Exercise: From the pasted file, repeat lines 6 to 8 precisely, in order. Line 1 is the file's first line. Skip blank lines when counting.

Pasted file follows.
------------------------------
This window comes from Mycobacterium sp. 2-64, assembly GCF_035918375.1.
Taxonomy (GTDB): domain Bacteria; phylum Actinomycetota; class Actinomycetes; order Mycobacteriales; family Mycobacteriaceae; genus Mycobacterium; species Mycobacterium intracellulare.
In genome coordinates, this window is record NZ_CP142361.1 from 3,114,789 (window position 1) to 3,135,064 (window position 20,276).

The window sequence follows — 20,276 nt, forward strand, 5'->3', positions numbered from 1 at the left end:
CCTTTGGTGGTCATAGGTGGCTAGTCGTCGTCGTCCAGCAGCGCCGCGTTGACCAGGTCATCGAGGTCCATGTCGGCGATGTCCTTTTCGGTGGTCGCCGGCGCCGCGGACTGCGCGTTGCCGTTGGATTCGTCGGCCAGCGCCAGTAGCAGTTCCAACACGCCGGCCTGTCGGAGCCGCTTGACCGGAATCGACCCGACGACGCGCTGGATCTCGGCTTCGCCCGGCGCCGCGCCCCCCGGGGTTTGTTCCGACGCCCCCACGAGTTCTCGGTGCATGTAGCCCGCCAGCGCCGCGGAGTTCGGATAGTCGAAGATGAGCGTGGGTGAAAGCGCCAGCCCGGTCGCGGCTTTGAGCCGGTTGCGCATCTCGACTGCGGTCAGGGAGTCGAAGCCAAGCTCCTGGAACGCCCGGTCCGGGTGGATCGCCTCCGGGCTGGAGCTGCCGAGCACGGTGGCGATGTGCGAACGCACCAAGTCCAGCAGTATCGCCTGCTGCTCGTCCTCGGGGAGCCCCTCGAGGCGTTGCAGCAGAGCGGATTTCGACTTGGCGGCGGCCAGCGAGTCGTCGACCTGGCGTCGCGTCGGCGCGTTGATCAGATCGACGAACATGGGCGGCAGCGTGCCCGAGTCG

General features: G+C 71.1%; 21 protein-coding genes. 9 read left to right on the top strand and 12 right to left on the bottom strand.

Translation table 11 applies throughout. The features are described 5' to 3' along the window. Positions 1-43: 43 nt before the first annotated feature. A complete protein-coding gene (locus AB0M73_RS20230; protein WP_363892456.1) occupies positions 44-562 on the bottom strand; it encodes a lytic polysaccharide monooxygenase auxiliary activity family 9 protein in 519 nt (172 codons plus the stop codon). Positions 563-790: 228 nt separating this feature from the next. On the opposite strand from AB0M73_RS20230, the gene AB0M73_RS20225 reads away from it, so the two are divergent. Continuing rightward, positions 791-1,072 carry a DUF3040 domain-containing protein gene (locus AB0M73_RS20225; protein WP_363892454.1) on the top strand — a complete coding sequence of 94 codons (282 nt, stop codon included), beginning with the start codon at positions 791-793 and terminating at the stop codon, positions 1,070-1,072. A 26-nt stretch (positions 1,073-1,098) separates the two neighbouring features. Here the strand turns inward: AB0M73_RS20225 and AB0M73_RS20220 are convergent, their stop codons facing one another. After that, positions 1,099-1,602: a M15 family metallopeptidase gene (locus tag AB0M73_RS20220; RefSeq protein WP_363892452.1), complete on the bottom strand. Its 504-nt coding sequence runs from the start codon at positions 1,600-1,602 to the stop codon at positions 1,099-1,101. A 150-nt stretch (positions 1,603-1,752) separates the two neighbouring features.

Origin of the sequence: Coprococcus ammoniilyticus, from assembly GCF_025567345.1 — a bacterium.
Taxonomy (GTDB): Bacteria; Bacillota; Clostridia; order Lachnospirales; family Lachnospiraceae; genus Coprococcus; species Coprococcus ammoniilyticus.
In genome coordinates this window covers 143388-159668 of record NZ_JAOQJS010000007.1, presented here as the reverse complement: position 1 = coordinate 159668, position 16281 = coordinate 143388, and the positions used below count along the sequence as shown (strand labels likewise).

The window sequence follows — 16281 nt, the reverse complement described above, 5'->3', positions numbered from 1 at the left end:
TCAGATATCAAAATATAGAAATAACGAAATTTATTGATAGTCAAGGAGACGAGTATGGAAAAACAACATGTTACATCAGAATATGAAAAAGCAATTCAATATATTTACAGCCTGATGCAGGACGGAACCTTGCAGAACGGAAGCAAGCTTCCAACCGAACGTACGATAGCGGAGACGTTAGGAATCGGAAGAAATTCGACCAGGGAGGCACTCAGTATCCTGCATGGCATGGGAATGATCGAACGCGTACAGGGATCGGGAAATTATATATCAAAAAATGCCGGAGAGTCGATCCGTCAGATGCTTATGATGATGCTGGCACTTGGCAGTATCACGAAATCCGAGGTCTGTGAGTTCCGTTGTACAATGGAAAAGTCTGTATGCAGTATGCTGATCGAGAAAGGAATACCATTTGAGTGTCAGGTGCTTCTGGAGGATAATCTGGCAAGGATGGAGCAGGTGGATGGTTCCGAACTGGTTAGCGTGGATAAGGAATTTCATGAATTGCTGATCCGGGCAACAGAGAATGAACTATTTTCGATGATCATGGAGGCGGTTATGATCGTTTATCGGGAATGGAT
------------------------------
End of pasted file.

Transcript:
General features: G+C 71.1%; 21 protein-coding genes. 9 read left to right on the top strand and 12 right to left on the bottom strand.

Translation table 11 applies throughout. The features are described 5' to 3' along the window. Positions 1-43: 43 nt before the first annotated feature. A complete protein-coding gene (locus AB0M73_RS20230; protein WP_363892456.1) occupies positions 44-562 on the bottom strand; it encodes a lytic polysaccharide monooxygenase auxiliary activity family 9 protein in 519 nt (172 codons plus the stop codon). Positions 563-790: 228 nt separating this feature from the next. On the opposite strand from AB0M73_RS20230, the gene AB0M73_RS20225 reads away from it, so the two are divergent. Continuing rightward, positions 791-1,072 carry a DUF3040 domain-containing protein gene (locus AB0M73_RS20225; protein WP_363892454.1) on the top strand — a complete coding sequence of 94 codons (282 nt, stop codon included), beginning with the start codon at positions 791-793 and terminating at the stop codon, positions 1,070-1,072. A 26-nt stretch (positions 1,073-1,098) separates the two neighbouring features. Here the strand turns inward: AB0M73_RS20225 and AB0M73_RS20220 are convergent, their stop codons facing one another. After that, positions 1,099-1,602: a M15 family metallopeptidase gene (locus tag AB0M73_RS20220; RefSeq protein WP_363892452.1), complete on the bottom strand. Its 504-nt coding sequence runs from the start codon at positions 1,600-1,602 to the stop codon at positions 1,099-1,101. A 150-nt stretch (positions 1,603-1,752) separates the two neighbouring features.

Origin of the sequence: Coprococcus ammoniilyticus, from assembly GCF_025567345.1 — a bacterium.